The answer can be found in two words in Church Slavonic. Firstly, there is the word ‘tselomudrie’. Although this means ‘chastity’, it literally means ‘wisdom from wholeness’. Therefore, in order to understand what chastity means we must go beyond the superficiality of Puritanism which understands chastity only in the outward sense. Thus, in the Orthodox wedding service we pray that the couple to be wed may preserve their chastity. Chastity is not necessarily about virginity.

For from the Gospel (as from life) we know that there are foolish virgins, just as there are wise married couples. In other words, what chastity actually means is integrity, keeping our wholeness with Christ, despite distractions, such as money or, for that matter, unrestrained (= unchaste) sexual activity. This is what we express in Church services by the words ‘let us entrust our whole life to Christ our God’. Chastity means wholeness, the integrity of our devotion to Christ.

Secondly, there is the Slavonic word ‘smirennomudrie’, which means wisdom from humility. This is the wisdom that angelic, pure and innocent children (still uncorrupted and non-sexualized) can have. They too are ‘chaste’, that is, they have wholeness and integrity, that is, they have humility. However, such wisdom from humility can also come from accepting life’s sufferings positively. For example, old soldiers, who have seen suffering and suffered, are often very humble.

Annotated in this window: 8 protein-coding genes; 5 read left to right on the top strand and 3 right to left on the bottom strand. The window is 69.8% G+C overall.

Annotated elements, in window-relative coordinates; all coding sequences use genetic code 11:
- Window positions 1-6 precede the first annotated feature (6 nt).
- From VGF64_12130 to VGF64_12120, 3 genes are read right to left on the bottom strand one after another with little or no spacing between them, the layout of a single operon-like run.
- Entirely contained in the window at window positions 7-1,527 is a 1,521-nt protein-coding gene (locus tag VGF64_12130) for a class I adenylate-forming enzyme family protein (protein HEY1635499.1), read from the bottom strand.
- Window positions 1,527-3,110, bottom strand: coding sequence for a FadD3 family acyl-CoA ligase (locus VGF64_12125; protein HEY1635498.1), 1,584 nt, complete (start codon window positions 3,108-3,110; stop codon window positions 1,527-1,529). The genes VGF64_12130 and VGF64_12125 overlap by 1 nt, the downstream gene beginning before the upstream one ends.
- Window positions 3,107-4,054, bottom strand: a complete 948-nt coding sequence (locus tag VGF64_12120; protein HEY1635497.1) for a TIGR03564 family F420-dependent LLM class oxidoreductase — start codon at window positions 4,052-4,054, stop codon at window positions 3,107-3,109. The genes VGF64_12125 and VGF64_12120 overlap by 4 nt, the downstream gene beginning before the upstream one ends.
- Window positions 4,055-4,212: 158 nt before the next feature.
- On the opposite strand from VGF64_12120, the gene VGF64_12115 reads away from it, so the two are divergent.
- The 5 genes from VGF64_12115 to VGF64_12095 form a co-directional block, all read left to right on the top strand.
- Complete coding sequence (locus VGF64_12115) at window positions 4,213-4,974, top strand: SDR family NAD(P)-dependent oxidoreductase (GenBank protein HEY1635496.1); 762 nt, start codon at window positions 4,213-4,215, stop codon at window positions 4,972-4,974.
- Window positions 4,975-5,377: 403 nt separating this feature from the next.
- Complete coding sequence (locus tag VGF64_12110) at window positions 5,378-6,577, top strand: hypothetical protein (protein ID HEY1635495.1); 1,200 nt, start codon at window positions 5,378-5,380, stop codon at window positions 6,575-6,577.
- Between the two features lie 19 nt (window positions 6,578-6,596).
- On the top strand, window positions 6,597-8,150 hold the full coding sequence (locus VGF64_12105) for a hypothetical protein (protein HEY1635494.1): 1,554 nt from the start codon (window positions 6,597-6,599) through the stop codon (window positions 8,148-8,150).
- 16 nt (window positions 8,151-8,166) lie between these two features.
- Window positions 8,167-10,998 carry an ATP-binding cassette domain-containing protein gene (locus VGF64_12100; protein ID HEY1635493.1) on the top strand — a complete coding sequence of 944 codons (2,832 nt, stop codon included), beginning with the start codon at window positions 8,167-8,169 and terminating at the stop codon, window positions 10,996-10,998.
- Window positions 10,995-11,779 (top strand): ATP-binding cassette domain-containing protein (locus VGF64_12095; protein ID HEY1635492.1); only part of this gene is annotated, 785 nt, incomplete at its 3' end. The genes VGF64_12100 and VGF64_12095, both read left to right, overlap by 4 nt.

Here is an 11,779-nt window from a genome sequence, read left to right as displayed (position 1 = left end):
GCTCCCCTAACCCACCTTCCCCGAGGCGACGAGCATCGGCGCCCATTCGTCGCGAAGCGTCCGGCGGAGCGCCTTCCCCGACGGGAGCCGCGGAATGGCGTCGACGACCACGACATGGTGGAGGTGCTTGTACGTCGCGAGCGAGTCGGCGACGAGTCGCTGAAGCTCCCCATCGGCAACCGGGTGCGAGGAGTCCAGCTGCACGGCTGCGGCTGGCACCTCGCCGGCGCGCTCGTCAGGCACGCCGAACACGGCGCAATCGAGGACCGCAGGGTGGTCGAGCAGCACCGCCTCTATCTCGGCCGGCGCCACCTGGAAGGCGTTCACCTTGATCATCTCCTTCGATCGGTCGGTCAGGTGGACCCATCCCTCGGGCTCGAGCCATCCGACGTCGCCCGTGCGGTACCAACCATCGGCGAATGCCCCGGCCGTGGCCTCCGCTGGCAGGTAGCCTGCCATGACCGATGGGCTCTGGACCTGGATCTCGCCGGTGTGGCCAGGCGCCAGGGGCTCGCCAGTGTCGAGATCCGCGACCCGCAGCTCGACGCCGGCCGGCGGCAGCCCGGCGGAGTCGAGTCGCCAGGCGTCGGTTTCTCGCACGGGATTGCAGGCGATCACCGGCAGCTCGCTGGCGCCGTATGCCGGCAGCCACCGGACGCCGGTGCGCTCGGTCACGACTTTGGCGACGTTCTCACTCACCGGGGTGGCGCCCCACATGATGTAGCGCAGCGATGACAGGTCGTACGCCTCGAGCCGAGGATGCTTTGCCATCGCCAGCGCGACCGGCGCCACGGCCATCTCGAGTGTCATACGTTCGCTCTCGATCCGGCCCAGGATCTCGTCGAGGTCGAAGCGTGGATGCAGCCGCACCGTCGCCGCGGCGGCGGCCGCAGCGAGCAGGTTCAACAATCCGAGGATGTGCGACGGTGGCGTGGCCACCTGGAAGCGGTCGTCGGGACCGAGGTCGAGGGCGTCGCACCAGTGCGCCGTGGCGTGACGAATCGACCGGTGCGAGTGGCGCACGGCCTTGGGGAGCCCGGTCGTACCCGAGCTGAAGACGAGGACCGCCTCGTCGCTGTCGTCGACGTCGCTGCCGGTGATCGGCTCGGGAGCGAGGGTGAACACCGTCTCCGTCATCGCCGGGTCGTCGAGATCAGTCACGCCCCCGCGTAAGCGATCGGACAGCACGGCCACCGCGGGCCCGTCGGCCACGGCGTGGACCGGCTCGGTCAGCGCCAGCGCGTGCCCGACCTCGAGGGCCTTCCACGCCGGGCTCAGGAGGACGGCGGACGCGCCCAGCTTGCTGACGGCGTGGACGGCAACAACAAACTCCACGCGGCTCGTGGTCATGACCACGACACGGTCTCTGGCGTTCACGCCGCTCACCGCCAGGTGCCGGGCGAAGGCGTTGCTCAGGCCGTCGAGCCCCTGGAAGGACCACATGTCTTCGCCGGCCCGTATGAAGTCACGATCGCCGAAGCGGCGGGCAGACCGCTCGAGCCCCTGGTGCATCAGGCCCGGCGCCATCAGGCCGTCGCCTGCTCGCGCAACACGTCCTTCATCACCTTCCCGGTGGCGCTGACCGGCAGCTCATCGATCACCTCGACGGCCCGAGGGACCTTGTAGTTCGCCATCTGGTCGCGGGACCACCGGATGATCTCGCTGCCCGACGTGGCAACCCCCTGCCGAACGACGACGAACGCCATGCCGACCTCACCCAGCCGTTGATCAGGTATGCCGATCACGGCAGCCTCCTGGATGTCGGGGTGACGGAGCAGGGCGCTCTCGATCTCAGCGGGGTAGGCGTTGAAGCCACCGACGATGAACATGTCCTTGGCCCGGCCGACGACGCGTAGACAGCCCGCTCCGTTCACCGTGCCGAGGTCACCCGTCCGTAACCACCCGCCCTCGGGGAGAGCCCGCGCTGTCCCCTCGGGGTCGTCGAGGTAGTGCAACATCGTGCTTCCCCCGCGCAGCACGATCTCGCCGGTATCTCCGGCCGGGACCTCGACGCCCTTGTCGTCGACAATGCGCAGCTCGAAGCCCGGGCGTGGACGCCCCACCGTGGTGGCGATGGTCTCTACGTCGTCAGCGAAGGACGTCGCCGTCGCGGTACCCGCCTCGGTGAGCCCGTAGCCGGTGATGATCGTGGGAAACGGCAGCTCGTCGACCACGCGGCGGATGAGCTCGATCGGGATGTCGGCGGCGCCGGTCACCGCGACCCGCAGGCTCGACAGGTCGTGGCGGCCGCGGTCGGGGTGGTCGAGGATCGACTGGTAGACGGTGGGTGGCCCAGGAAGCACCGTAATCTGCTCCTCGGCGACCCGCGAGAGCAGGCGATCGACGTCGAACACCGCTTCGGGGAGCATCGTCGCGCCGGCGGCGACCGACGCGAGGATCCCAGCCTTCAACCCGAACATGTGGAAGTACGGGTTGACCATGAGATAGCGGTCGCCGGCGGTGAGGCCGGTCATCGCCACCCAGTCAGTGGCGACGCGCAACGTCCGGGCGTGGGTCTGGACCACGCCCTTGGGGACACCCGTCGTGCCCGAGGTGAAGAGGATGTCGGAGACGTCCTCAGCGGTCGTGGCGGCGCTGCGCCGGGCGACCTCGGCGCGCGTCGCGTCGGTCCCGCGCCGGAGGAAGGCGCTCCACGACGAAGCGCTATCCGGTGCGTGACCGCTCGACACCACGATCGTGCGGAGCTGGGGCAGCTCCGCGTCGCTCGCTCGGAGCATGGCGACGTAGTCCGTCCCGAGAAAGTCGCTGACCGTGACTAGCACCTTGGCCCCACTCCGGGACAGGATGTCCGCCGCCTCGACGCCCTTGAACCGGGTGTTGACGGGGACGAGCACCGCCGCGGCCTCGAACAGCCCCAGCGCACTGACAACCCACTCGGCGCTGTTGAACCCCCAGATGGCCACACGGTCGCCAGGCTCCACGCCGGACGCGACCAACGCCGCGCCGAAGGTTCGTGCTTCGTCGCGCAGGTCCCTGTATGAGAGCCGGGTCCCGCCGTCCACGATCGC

We can see this also with academics. Some are humble and have wisdom, others are pompous and only have knowledge. The pompous are mocked openly or behind their backs; their level of wisdom is less than that of many children and they just seem childish and silly. Little wonder that in English the word ‘pompous’ goes with ‘ass’. They suffer from what the apostle Paul calls a ‘puffed up mind’. In fact such people, suffering from intellectual pride, become ‘humility-proof’.

Thus we see children who are wise, but old people who are not wise. In today’s world, the sources of wisdom, outward integrity (chastity), inward integrity, humility and suffering are all derided. Perhaps that is why there is less wisdom today. For wisdom does not come from experience of life, like common sense. Wisdom comes from inner purity. As we say: ‘Blessed are the pure in heart, for they shall see God’. And Who is God? He is Supreme Wisdom, obtained only through inner purity.



Three Obstacles to Building Parishes


The vital pastoral activity of building parishes is both spiritual and practical, Divine and human, as it concerns both gathering the flock in the Name of God and also finding and preparing buildings. And gathering the flock means being open to all, not just to some particular nationality or class. And all Church buildings are the fruit of the Incarnation of the Faith, for a Church that does not have its own buildings is not incarnate, but is just an idea, a theory without foundation. There are three obstacles to setting up parishes. These are:

Gathering in the Name of Lack of Faith